Tag Archives: chalcedon foundation

The Lukewarm ‘Angel’ of Laodicea

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One of the things I love about my work for the Chalcedon Foundation is that I’m always learning while I’m working. Not always learning entirely new things. More often, being shown something I really should have noticed before.

Today, editing an article by Martin Selbrede, I was reminded of the difference between “ye” and “thou,” especially in the King James Version of the Bible. “Ye” is plural–“all of you”–and “thou” is singular–“you, to whom I’m speaking.”

Which brings up Jesus’ warning to “the angel of the church in Laodicea” in Revelation Chapter 3. “I know thy works, that thou art neither cold nor hot: I would thou wert cold or hot. So then because thou art lukewarm, and neither cold nor hot, I will spue thee out of my mouth…” (verses 15-16).

How many times have I read that passage without realizing that Our Lord was not speaking to the whole congregation of that church, but only to a specific person–the “angel” of that church? And I think we can take “angel” not literally, but as a term for a human being who was that church’s guiding spirit–a pastor, a bishop, maybe even an apostle.

Indeed, all the warnings to all seven of the churches addressed in Chapters 2 and 3 are given to the angels of those churches. That would seem to imply a serious problem with the church leadership throughout Asia Minor–not at all surprising, in the light of the various Epistles by Paul, Peter, James, and John.

Now I have to re-order my thinking about those two chapters in Revelation. Maybe because I live in an age in which so much church leadership is for the birds–if even the birds would have it–Christ’s warning suddenly becomes more relevant. More timely. To whom much is given, much is required (Luke 12:48) applies to everyone of high position.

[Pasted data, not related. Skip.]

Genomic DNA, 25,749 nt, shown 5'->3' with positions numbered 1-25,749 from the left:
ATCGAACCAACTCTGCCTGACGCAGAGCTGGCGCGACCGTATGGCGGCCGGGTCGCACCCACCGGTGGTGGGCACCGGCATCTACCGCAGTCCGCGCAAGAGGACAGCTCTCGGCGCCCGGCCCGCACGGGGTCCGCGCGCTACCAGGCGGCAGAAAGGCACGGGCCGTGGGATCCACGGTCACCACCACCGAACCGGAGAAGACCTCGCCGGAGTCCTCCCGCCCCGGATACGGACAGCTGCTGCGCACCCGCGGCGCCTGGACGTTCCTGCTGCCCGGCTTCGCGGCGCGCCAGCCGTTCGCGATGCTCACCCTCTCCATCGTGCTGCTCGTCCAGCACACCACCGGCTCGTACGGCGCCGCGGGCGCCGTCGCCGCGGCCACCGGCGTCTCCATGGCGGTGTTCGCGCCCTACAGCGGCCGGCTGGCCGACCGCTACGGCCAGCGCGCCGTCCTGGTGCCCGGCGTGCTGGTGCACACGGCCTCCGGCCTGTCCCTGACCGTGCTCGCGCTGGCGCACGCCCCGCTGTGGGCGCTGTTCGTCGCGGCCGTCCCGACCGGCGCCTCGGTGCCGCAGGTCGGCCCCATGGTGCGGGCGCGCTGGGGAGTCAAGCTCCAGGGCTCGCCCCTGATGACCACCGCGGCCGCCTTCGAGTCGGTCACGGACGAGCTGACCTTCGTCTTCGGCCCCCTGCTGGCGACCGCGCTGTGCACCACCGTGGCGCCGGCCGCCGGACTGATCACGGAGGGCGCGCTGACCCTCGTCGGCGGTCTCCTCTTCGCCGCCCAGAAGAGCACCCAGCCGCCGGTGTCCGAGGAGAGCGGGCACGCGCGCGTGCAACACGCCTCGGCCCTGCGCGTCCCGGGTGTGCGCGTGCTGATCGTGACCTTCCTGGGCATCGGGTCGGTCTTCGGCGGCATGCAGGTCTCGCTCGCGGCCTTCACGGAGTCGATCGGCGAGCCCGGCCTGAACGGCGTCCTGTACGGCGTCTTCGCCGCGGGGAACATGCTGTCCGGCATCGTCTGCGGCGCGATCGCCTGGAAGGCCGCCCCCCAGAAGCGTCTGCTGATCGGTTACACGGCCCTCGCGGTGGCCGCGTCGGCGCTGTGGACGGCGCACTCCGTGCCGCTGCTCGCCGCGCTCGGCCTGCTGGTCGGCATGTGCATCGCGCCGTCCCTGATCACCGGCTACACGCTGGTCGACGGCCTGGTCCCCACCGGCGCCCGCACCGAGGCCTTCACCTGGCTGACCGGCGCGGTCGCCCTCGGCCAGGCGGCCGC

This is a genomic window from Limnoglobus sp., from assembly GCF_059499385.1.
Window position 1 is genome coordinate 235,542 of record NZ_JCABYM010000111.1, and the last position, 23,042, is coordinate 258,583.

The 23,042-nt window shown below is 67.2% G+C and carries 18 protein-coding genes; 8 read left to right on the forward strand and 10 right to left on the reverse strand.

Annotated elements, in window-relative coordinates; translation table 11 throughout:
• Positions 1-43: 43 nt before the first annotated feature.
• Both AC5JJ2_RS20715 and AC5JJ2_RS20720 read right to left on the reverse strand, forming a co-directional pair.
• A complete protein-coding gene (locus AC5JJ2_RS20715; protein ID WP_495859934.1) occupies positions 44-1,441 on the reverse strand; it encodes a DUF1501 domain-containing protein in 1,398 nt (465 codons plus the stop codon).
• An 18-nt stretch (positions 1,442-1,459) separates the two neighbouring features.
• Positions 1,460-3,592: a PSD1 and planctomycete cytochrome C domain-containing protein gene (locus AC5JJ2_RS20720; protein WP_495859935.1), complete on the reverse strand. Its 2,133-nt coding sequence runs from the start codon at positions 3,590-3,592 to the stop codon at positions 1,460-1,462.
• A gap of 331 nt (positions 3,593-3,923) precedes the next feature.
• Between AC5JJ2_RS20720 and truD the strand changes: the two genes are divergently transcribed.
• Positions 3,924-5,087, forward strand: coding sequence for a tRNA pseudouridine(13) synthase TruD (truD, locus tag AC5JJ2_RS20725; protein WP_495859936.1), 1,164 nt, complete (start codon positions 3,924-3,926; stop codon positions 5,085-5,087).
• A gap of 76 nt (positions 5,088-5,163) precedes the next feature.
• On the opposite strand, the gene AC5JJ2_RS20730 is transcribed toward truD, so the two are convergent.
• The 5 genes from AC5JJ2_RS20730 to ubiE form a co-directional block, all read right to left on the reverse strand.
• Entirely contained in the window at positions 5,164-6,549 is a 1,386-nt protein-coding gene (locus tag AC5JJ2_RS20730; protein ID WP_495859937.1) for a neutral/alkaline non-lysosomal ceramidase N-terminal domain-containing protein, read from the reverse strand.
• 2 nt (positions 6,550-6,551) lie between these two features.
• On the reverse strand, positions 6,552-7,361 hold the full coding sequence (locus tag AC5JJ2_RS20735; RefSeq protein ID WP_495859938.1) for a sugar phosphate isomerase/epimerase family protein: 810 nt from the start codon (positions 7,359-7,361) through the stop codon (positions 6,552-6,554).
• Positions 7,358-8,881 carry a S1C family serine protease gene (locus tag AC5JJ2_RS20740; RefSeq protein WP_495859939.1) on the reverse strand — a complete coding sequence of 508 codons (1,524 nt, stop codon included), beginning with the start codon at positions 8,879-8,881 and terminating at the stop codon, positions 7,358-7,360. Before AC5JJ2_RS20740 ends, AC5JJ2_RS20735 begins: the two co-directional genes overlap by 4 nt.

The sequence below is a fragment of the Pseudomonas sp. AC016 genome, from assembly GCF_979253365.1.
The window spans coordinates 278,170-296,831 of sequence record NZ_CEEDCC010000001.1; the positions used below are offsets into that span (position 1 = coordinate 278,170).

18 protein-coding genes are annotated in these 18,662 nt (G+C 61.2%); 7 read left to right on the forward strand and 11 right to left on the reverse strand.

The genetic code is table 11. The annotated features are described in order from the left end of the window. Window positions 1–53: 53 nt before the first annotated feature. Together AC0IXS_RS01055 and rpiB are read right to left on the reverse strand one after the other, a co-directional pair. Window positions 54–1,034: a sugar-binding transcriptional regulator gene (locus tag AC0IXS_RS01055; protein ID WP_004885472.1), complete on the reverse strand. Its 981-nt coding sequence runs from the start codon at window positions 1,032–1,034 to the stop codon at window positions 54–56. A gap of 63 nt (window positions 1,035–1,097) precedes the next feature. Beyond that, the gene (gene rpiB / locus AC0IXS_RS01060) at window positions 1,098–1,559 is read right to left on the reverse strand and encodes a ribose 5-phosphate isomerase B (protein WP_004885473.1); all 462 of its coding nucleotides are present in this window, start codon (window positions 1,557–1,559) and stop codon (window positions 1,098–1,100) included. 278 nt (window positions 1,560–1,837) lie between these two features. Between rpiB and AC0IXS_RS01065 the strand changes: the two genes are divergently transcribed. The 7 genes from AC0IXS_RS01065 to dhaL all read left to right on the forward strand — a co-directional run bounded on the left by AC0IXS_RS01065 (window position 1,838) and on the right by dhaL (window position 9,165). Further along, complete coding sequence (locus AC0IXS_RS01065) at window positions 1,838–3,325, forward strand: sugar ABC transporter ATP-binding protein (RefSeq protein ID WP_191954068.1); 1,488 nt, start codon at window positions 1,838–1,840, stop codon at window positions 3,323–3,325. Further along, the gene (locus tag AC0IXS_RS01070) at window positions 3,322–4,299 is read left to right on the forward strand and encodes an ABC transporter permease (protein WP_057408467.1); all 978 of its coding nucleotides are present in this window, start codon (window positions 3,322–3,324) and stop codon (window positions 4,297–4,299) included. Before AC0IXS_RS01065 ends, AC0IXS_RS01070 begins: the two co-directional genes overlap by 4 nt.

Some of the angels of today’s churches are going to have to do an awful lot of fast talking, come Judgment Day.


The Man Who Successfully Treated Opioid Addiction–and Wound Up in Jail

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Dr. Punyamurtula Kishore

If you’re interested in the ever-worsening problem of opioid addiction in America, which President Trump mentioned in his State of the Union speech, and would like to read a deep and thorough treatment of the subject, visit the Chalcedon website, http://www.chalcedon.edu .

Our print magazine, Faith For All Of Life, published a series of 18 articles by our vice-president, Martin Selbrede, on the life and work of Dr. Punyamutula Kishore, whose clinics boasted a success rate of 50 to 60 percent in treating drug addicts–until the state of Massachusetts shut him down, closed his clinics, and sent him to prison. Dr. Kishore is out now, and resuming his work in other states where the government is more receptive: but he has an awful lot of wreckage to clean up.

It’s easy to access Martin’s articles (edited by Susan and me). Just go to Chalcedon’s site, click “Resources,” and search for “Dr. Kishore”–so simple, even I can do it.

Why was Dr. Kishore persecuted? His success rate of 50 to 60 percent rather embarrassed the government-endorsed programs, where the success rate seldom reaches as high as 5 percent. His was a sobriety-based treatment, instead of substituting one addictive drug for another. Martin’s articles tell the whole story. Meanwhile, a feature film has been made about Dr. Kishore and should soon be ready for release.

It’s too big a story for me to sum up here: so if you’re interested, read the articles. I think you’ll be amazed by what you read.


‘The Silver Trumpet’: Almost Ready

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If you’re wondering where I’ve been all afternoon, I’ve been right here at this computer, doing my part of the final edit of The Silver Trumpet. Our boss, Mark Rushdoony, hopes to publish it in January.

No one has ever published an error-free book, but at Chalcedon we come about as close to it as humanly possible. This will be my third time proofreading the book, and I’m only one of several proofreaders. Actually, it’s quite shocking when I discover–after the book is published!–a typo on a page.

Susan, my editor, had a rather complicated reaction to The Temptation. She’s worried about some of the characters’ welfare. Some of them are very definitely sailing into harm’s way. I pray that in the spring I’ll be ready to start writing the next installment of the story.